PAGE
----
Throughout the year, clients inquire about the cleaning of their chimneys.
Specifically they ask when and how this should be accomplished.
There are companies which specialize in providing this service, which is fundamentally different from those masons who engage in the construction and repair of chimneys and fireplaces.
Some people can actually do it themselves armed with knowledge on the subject, and having the right tools for the job. As a caution; people who are not comfortable working at heights and who do not possess the correct fall arrest equipment, and knowledge of how to use such equipment, should immediately disqualify themselves from attempting this type of work.
It is also key to understand that when hiring someone to clean your chimney, it is imperative to choose a company or individual that possesses proper liability insurance, can demonstrate that they have fall arrest training and certification, and that they are an accredited business. With any trade service, requesting references is a standard course of completing due diligence, and protecting oneself from liability in the event there is a fall or accident.
The importance of cleaning a chimney on a regular basis may be obvious to some; but chimneys can easily be forgotten in the grand scheme of people’s busy schedules. The number one reason to keep a chimney clean is to reduce the possibility of a chimney fire igniting which can spread into the home or impact neighbouring homes as a result of airborne sparks and embers.
Look at the proximity of tree branches which may overhang the roof and chimney. Close branches and leaves need to be removed because even a clean chimney can throw sparks and possibly ignite crisp fall leaves as an example. Branches and leaf cover may also serve to impede the draw of a chimney, particularly under low pressure weather circumstances.
One charged with cleaning the chimney should carefully examine the exterior masonry condition of the chimney and report such to the property owner. If masonry repairs are required, it is good to know and have it addressed before freezing weather arrives.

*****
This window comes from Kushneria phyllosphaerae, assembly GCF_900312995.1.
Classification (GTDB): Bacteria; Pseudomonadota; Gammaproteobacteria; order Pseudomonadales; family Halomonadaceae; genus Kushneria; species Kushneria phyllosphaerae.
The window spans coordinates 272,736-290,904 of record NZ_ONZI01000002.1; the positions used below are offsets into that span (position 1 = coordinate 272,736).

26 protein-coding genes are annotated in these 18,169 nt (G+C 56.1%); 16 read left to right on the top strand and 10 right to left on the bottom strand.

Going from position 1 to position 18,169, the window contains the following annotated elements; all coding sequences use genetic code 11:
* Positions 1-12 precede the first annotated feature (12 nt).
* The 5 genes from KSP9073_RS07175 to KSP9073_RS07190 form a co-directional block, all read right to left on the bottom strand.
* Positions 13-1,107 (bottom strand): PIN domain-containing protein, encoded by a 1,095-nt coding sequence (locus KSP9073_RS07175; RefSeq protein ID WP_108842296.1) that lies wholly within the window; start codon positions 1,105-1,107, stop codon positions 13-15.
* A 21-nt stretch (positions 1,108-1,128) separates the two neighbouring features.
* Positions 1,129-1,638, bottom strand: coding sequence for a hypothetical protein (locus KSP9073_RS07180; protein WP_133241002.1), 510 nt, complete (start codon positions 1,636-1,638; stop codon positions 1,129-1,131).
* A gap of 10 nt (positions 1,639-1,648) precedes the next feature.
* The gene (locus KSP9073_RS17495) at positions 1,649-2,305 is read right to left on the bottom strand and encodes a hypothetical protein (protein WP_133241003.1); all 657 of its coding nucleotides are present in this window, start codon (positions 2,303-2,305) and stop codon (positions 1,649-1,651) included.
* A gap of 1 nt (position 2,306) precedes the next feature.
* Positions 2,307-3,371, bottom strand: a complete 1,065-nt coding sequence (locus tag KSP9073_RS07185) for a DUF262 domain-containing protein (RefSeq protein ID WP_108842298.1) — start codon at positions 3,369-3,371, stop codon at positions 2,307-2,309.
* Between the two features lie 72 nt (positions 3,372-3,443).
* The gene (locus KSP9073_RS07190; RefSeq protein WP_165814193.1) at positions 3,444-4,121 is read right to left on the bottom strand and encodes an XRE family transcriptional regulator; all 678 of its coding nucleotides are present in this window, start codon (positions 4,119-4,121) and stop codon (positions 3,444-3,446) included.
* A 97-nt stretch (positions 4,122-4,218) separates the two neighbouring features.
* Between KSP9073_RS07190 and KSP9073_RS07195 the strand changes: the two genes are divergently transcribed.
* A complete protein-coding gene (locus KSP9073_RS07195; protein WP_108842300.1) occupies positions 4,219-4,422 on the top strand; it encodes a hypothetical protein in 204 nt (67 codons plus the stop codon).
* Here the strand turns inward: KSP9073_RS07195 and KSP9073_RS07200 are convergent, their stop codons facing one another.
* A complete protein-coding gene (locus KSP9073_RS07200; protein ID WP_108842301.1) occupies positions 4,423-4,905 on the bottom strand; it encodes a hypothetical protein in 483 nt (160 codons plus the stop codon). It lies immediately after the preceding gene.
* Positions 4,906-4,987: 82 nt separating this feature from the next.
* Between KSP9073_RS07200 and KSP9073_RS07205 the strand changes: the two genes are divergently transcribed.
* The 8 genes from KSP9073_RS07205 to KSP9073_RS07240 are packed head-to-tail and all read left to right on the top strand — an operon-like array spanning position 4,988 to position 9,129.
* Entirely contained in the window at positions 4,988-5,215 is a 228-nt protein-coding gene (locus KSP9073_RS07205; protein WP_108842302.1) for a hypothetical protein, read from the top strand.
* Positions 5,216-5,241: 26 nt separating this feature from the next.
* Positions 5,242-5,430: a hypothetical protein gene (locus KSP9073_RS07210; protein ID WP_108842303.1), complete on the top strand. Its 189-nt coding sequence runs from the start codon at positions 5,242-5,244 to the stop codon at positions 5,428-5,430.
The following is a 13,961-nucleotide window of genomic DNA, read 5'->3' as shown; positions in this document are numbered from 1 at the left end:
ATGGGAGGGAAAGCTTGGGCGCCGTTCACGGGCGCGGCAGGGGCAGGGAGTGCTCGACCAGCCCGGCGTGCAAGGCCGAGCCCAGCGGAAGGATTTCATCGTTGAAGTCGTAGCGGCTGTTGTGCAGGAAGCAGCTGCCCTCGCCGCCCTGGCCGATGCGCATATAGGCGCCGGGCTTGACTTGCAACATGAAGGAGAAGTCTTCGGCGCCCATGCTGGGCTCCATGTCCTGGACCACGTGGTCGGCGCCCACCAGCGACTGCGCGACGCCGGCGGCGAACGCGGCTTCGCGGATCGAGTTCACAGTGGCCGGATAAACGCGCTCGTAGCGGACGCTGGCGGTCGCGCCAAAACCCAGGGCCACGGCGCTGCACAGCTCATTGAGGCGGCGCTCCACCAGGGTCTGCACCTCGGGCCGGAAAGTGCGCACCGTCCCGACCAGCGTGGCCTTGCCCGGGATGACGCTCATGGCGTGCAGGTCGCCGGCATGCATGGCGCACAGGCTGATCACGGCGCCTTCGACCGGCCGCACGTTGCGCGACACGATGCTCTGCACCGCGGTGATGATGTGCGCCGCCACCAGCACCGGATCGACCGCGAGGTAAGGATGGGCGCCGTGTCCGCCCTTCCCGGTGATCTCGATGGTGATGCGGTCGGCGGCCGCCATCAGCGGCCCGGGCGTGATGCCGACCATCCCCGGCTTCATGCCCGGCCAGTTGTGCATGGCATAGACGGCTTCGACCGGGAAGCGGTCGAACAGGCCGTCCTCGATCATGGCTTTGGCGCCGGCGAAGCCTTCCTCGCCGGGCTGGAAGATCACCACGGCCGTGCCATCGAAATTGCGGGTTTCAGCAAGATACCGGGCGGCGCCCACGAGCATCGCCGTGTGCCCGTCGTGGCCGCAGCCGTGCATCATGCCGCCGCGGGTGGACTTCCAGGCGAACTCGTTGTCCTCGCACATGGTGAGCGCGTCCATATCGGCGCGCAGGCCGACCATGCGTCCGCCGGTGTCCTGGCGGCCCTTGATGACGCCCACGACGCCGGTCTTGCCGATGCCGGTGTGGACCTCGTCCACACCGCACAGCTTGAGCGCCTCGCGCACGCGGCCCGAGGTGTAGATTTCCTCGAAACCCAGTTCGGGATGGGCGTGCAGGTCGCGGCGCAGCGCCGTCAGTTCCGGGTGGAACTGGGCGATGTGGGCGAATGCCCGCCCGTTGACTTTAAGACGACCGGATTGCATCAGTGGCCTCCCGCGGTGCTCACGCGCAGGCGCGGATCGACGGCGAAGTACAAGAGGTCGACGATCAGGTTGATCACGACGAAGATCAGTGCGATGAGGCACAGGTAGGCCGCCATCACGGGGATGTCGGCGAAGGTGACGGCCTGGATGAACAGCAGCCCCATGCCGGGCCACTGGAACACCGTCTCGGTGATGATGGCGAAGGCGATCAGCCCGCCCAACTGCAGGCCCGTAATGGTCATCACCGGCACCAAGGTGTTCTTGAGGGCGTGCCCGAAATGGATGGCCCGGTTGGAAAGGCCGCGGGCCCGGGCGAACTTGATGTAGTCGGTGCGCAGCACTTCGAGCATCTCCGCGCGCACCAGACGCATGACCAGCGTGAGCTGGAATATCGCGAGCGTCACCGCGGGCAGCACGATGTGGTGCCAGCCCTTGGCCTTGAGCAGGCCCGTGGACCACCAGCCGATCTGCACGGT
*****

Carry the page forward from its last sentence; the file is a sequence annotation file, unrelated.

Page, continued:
Other items requiring inspection can include flexible metal gas liners, metal chimney caps and screening, and flu tiles which project through the individual flues of the chimney. If for example, the cement cap atop the chimney is cracked, or clay flu tiles are cracking, they should be repaired to avoid accelerated chimney deterioration beneath.
Inspection for animals such as raccoons, squirrels or birds ; which are critters that commonly gravitate due to heat, or nest to have their babies. A nest located inside a flu can result is smoke backing up into the house.
While the chimney cleaner is up on the roof, he should also examine and report on the surrounding roof areas adjacent to the chimney itself. After all, metal flashing around the base of a chimney can become dislodged, caulking can dry out, or shingles may exhibit wear.
The process of actually cleaning the chimney typically involves sealing the firebox / fire place portion within the home, to trap dust and soot from becoming airborne within the home. The chimney cleaner typically uses a series of rods with brushes designed to scrub the side walls of the interior of the chimney.
Falling soot and debris can sit on “ledges” if the chimney flue has a bend in its construction. As a result debris may have to be vacuumed out from these junctions. Sometimes there is an exterior cleanout door on such chimneys to permit easier access.
As the work progresses downward inside the chimney flues, settling debris may end up in the firebox and on the interior hearth of the chimney. The chimney cleaner will remove that debris and may have to clean the last portion of the chimney from within the home. Proper protection of interior areas is key at this stage.
Part of a proper cleaning job involves inspecting with a mirror, up into the chimney , and down from the top of the flues to check for blockages from nests, or dislodged bricks ( If a chimney is an older structure). On such older homes, internal mortar deterioration or brick work where the glazing has worn off, can be vulnerable to allowing smoke to escape within the floors of the home.
Hardware associated with the fireplace should be checked for proper function and lubricated as required. Soot from glass door surfaces should be cleaned using an approved spray cleaner or vinegar as a more green solution.
Finally the chimney should be checked for proper draw, by lighting a small fire, and observing both the exterior chimney and interior area to insure that smoke is not curling back into the home. Improper draw, or trouble keeping a fire lit, can signal that modifications may be required to make the chimney function properly. A common requirement is having to raise the height of the chimney, to draw better or to be compliant with current building code and or fire code regulations.
Fuel burning fireplaces and associated metal chimneys should be inspected annually by a licensed gas fitter.
To learn more about chimneys, and fireplaces, both indoor and outdoor; visit: www.avenueroadmasonry.com or see us on Facebook™.